GSK searches for successor amid break-up calls

Billy Bambrough
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GlaxoSmithKline Reports First Quarter Profits
GSK's success recently has been down to a strong performance by the group’s HIV drugs unit (Source: Getty)

GlaxoSmithKline is gearing up its search for a successor to chief executive Sir Andrew Witty, as pressure mounts for a break-up of the company.

Sir Andrew, who has increased the company’s share price by 20 per cent since taking the reins in 2008, is not expected to depart before 2017.

A sharp downturn in GSK’s sales and profit combined with a corruption scandal in China has cast doubt over the future of Sir Andrew’s position at the company, with big shareholders including US capital management firm Och-Ziff and influential investor Neil Woodford calling for a change in strategy at the firm.

Sir Andrew has championed the medicines-to-mouthwash business model, arguing it delivers steady growth and hedges against the risks of drug development.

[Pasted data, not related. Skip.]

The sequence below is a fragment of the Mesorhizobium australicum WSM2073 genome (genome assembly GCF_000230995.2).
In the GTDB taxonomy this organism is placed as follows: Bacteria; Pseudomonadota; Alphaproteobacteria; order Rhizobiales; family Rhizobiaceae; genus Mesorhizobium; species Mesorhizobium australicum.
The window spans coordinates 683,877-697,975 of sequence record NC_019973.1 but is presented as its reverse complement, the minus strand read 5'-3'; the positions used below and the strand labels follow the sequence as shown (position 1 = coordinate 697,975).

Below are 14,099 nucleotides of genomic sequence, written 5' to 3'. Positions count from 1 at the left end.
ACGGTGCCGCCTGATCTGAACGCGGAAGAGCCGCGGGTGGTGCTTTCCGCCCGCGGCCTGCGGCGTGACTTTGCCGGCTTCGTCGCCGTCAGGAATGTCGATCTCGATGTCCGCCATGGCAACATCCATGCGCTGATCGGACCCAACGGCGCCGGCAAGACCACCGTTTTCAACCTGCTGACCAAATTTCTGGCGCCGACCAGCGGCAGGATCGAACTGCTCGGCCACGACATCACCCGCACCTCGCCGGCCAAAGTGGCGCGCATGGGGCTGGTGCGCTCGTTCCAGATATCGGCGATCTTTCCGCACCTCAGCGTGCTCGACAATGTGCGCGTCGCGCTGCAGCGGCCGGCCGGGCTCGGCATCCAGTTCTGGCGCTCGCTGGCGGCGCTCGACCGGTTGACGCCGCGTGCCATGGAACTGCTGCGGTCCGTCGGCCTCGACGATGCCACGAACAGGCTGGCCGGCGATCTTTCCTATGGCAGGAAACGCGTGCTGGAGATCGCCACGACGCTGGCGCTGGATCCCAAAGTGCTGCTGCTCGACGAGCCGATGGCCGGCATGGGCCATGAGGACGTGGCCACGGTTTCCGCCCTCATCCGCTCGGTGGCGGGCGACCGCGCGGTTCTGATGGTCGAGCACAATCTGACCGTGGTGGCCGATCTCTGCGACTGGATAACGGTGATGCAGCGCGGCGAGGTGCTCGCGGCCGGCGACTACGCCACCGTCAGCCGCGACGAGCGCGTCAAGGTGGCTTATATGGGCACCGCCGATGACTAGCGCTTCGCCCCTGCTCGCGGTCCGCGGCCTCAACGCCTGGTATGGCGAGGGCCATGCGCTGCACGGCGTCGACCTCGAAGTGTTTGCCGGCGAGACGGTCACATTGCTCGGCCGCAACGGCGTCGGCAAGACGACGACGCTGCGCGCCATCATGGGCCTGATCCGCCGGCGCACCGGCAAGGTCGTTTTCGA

Woodford has called for a more focused approach, claiming it would deliver higher returns.

Sir Andrew’s strategy was first set out by his predecessor, Jean-Pierre Garnier, balancing a drugs division with a well known consumer brand.

GSK has yet to find a replacement for its blockbuster asthma drug Advair, though the share price has outperformed rivals following a $20bn (£14.4bn) asset swap with Swiss rival Novartis in 2015.

Chairman Sir Philip Hampton has brought in headhunter Egon Zehnder carry out the search, it was first reported in the Sunday Times, and is expected to include both internal and external candidates for the role.

The lengthy timeline suggests Sir Philip has resisted pressure for an immediate change at the top in favour of a more orderly transition.

Witty, who joined Glaxo 31 years ago as a trainee and has held the top job since 2008, beat out competition from two internal rivals for the position and took home a salary of £3.9m in 2014.

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